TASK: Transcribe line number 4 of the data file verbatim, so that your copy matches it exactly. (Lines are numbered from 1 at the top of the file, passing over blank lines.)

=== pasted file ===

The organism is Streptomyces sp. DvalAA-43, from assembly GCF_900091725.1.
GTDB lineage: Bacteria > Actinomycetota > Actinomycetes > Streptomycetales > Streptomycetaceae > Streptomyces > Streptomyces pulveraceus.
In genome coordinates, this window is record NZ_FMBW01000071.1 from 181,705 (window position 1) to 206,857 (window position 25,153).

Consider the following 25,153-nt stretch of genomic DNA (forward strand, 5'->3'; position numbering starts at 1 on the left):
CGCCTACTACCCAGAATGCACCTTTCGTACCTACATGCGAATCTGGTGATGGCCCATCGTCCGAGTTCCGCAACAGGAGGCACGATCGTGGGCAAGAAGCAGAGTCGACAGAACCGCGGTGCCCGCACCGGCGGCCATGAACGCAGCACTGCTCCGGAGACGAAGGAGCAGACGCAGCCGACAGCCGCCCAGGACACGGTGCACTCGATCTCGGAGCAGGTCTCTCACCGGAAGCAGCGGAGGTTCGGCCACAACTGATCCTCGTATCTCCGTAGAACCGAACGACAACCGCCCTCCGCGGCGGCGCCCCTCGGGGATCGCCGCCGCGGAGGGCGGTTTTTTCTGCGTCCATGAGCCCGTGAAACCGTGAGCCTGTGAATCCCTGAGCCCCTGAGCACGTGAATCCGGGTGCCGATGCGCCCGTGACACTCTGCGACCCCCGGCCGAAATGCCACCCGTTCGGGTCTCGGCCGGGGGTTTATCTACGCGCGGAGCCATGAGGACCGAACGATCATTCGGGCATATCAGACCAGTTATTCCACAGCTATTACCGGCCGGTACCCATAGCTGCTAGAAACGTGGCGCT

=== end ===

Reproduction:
Consider the following 25,153-nt stretch of genomic DNA (forward strand, 5'->3'; position numbering starts at 1 on the left):